There’s no dancing around it. Canadian stocks are not cheap. Three commonly used value metrics confirm it. The first is the CAPE ratio (cyclically adjusted price-to-earnings), which measures a market’s valuation versus the average earnings over the last 10 years. This helps to smooth out things that could impact shorter-term earnings, like one-time write-offs or the kind of turmoil we had in 2008-09. The current CAPE ratio for Canada’s benchmark stock index is 20.5, which is hardly cheap. It is, however, cheaper than a couple of other notable markets, namely the United States and Japan. The other two value metrics…
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There’s no dancing around it. Canadian stocks are not cheap.
Three commonly used value metrics confirm it. The first is the CAPE ratio (cyclically adjusted price-to-earnings), which measures a market’s valuation versus the average earnings over the last 10 years. This helps to smooth out things that could impact shorter-term earnings, like one-time write-offs or the kind of turmoil we had in 2008-09.
The current CAPE ratio for Canada’s benchmark stock index is 20.5, which is hardly cheap. It is, however, cheaper than a couple of other notable markets, namely the United States and Japan.
The other two value metrics are a little simpler but are still equally effective. We can look at a market’s price-to-earnings and price-to-book value ratios. Those two ratios for the TSX Composite Index are 23.7 and 1.9, respectively. Neither are very cheap.
This should come as little surprise for value investors. There are very few cheap stocks out there.
Many investors are content to hold or take some profits off the table, hoping to have some dry powder to deploy once stocks get cheaper. But that isn’t the only option. Investors can reallocate some of their assets to cheaper markets — something that has become easier than ever.
Which other markets?
Some countries have incredibly cheap CAPE ratios.
Russia is the one that immediately comes to mind. It had a CAPE ratio of just 5.9 as of December 31, 2016. Other metrics only confirm the country’s cheapness. The trailing P/E ratio is just 9.1, and the country’s largest stocks trade right around book value.
Other cheap markets include Turkey, Brazil, Poland, and the Czech Republic.
There’s one big problem with investing in any of those markets: none of those places are known for being stable places to do business. Even if that perception is wrong, it doesn’t matter. As long as investors assume Russia or Turkey is a place where good money goes to die, it might as well be true.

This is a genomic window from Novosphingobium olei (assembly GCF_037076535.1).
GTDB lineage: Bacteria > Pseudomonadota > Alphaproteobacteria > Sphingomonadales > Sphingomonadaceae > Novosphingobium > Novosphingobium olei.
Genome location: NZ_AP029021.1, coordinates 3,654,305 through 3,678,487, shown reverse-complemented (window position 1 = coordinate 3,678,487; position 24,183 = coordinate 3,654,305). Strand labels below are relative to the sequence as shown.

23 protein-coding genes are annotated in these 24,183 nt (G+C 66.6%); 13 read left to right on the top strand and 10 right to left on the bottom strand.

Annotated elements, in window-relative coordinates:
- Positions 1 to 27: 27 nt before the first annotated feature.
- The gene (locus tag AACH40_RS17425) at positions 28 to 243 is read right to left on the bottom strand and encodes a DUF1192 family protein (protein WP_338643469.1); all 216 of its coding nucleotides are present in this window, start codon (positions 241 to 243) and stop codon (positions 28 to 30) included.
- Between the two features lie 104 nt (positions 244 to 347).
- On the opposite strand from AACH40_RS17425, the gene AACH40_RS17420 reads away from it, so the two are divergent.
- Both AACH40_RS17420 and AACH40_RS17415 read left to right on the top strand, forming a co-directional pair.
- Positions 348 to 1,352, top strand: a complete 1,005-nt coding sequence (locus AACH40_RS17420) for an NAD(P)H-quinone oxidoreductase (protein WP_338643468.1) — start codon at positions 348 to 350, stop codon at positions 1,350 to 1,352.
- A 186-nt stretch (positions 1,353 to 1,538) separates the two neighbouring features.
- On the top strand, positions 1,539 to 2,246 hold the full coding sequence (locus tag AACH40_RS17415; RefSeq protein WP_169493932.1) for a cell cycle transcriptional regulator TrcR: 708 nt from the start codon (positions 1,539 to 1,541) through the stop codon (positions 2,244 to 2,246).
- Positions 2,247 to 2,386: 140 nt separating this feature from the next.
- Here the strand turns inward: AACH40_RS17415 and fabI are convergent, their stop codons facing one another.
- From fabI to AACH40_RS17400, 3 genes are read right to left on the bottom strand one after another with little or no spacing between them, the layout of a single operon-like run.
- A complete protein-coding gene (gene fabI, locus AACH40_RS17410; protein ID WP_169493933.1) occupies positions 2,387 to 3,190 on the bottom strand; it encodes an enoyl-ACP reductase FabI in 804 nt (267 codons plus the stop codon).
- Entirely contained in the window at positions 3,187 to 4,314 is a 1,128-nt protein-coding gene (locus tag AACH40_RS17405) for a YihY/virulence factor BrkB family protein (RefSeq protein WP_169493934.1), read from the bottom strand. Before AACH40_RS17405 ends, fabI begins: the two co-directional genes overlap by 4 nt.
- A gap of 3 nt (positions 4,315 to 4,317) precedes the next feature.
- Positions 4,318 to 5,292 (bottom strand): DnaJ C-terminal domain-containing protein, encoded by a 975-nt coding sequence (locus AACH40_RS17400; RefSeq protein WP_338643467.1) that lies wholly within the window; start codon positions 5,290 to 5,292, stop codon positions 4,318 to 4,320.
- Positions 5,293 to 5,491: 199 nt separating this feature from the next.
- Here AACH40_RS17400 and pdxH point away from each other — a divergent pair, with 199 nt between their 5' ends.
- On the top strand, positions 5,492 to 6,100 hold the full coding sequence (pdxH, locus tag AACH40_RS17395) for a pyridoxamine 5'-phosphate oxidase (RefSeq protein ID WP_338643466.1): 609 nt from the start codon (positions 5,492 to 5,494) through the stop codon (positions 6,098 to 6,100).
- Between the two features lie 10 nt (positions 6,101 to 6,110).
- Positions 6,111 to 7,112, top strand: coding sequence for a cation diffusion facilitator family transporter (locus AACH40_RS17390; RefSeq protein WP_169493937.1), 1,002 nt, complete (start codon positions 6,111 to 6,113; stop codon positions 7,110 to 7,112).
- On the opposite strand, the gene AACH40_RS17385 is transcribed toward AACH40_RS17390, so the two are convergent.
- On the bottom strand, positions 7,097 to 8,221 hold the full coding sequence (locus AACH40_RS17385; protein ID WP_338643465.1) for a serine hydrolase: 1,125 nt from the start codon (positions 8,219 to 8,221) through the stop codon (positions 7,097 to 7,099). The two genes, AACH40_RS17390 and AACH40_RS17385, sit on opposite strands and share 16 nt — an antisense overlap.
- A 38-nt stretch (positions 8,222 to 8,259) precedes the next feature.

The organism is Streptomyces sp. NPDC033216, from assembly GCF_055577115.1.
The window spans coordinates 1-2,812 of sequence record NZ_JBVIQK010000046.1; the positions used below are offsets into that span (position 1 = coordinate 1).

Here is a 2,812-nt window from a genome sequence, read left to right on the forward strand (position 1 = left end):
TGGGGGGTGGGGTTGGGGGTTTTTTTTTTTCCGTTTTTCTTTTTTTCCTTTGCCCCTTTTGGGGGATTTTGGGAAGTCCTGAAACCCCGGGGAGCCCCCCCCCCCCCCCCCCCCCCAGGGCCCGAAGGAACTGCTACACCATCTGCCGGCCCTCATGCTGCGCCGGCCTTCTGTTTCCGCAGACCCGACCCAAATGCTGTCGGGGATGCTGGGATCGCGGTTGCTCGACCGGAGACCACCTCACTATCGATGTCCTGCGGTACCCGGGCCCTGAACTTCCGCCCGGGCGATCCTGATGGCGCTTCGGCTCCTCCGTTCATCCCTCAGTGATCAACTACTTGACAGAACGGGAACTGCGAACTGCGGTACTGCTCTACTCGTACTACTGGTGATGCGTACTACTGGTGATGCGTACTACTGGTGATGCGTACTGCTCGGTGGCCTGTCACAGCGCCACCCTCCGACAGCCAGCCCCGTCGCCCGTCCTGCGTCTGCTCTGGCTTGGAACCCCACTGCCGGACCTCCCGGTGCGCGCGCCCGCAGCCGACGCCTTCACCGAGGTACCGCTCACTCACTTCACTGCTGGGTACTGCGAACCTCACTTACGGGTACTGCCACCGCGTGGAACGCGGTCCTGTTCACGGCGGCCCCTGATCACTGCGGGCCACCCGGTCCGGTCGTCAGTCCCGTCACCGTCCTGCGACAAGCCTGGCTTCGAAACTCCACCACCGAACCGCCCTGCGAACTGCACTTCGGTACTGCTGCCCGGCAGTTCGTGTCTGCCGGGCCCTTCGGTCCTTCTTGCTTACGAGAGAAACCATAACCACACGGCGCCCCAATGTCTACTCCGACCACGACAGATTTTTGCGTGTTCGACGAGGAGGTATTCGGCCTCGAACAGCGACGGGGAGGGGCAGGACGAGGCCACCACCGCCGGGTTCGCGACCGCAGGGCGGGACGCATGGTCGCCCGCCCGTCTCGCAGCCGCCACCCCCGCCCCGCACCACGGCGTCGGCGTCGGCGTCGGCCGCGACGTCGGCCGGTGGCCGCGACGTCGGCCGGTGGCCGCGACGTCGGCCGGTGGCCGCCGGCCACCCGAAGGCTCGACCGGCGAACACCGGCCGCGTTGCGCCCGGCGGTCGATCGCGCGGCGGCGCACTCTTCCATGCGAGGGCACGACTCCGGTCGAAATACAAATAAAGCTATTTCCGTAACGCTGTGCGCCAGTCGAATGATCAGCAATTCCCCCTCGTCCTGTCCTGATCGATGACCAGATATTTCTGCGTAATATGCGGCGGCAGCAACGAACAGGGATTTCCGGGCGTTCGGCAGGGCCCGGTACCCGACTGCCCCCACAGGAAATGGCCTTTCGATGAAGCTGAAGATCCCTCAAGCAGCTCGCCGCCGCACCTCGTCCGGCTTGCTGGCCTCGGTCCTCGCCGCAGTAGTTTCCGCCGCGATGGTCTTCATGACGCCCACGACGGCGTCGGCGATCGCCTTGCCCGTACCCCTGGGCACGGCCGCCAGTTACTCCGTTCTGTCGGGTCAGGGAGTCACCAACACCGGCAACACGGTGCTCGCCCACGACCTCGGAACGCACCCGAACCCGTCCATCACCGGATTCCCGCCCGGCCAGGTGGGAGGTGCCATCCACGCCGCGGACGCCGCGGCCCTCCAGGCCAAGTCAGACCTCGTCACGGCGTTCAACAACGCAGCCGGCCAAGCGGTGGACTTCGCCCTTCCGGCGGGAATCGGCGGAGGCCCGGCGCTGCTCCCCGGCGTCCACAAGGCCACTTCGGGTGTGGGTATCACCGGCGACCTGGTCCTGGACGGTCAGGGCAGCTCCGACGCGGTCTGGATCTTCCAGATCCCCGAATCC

The good news is there are developed markets that are much cheaper than those in North America. The United Kingdom has a reasonable CAPE ratio of 14.8, although its benchmark stock index is flirting with all-time highs.
Singapore, Spain, Italy, Norway, and China are all markets trading with CAPE ratios of less than 13, and each of those nations have a collective price-to-book value less than Canada or the United States.
In short, cheaper markets exist. It’s up to individual investors to see if they’re cheap for a reason.
The other solution
Canadian investors can employ another strategy. They can invest in companies that are either rapidly growing outside Canada or have nearly all of their operations abroad.
Bank of Nova Scotia (TSX:BNS)(NYSE:BNS) is an easy choice for investors looking for growth outside Canada. Its international operations generated $2 billion in profits in 2016, which was 12% higher than 2015. It also generated $1.6 billion in profits from its global capital markets business. Put the two together, and close to 50% of its earnings are generated from outside Canada. That makes it a terrific hedge against high markets here.
Oh, and investors get paid a 3.6% dividend to wait — a nice consolation prize.
Investors looking for 100% exposure to other markets are mostly limited to natural resource sectors. Gran Tierra Energy Inc. (TSX:GTE)(NYSE:GTE) is a mid-sized energy producer with its head office in Calgary, but all of its assets are in South America, particularly Colombia. Shares are cheap on a price-to-book-value basis, but investors need to keep in mind that it’s essentially a bet on the direction of oil.
The bottom line
Investors who are a little nervous about overall valuations here at home have a few options. They can do nothing. They can move assets into nations that are cheaper. Or they can invest in companies with significant foreign operations.
I’m a fan of the third option. It gives investors all the protections that come with investing in Canada with exposure to faster growth elsewhere. That’s a nice combination to have.
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